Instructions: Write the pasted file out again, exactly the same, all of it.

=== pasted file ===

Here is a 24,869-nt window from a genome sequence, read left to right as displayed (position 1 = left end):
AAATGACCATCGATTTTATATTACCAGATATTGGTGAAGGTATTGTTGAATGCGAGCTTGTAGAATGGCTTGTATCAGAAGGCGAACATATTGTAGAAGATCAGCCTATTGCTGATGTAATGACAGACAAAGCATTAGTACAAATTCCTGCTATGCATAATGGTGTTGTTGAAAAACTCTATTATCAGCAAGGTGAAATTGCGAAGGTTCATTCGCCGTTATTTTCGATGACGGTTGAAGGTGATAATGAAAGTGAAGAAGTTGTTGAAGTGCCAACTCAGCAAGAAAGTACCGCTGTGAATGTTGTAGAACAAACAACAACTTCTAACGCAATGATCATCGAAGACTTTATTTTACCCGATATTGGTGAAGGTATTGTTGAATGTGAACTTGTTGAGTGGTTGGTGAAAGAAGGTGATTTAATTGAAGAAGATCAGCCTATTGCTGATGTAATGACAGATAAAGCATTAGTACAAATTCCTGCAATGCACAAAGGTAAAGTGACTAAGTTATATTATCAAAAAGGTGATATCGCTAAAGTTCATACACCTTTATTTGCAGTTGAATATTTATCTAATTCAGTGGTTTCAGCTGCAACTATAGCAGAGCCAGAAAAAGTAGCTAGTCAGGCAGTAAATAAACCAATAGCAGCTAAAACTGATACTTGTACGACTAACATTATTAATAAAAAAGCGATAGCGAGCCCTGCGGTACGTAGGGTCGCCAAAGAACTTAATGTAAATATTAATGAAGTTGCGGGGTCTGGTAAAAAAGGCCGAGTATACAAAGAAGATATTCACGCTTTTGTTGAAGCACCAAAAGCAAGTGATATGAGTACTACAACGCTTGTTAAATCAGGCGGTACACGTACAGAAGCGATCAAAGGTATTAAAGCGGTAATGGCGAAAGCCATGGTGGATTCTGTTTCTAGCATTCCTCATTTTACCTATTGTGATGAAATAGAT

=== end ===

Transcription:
Here is a 24,869-nt window from a genome sequence, read left to right as displayed (position 1 = left end):
AAATGACCATCGATTTTATATTACCAGATATTGGTGAAGGTATTGTTGAATGCGAGCTTGTAGAATGGCTTGTATCAGAAGGCGAACATATTGTAGAAGATCAGCCTATTGCTGATGTAATGACAGACAAAGCATTAGTACAAATTCCTGCTATGCATAATGGTGTTGTTGAAAAACTCTATTATCAGCAAGGTGAAATTGCGAAGGTTCATTCGCCGTTATTTTCGATGACGGTTGAAGGTGATAATGAAAGTGAAGAAGTTGTTGAAGTGCCAACTCAGCAAGAAAGTACCGCTGTGAATGTTGTAGAACAAACAACAACTTCTAACGCAATGATCATCGAAGACTTTATTTTACCCGATATTGGTGAAGGTATTGTTGAATGTGAACTTGTTGAGTGGTTGGTGAAAGAAGGTGATTTAATTGAAGAAGATCAGCCTATTGCTGATGTAATGACAGATAAAGCATTAGTACAAATTCCTGCAATGCACAAAGGTAAAGTGACTAAGTTATATTATCAAAAAGGTGATATCGCTAAAGTTCATACACCTTTATTTGCAGTTGAATATTTATCTAATTCAGTGGTTTCAGCTGCAACTATAGCAGAGCCAGAAAAAGTAGCTAGTCAGGCAGTAAATAAACCAATAGCAGCTAAAACTGATACTTGTACGACTAACATTATTAATAAAAAAGCGATAGCGAGCCCTGCGGTACGTAGGGTCGCCAAAGAACTTAATGTAAATATTAATGAAGTTGCGGGGTCTGGTAAAAAAGGCCGAGTATACAAAGAAGATATTCACGCTTTTGTTGAAGCACCAAAAGCAAGTGATATGAGTACTACAACGCTTGTTAAATCAGGCGGTACACGTACAGAAGCGATCAAAGGTATTAAAGCGGTAATGGCGAAAGCCATGGTGGATTCTGTTTCTAGCATTCCTCATTTTACCTATTGTGATGAAATAGAT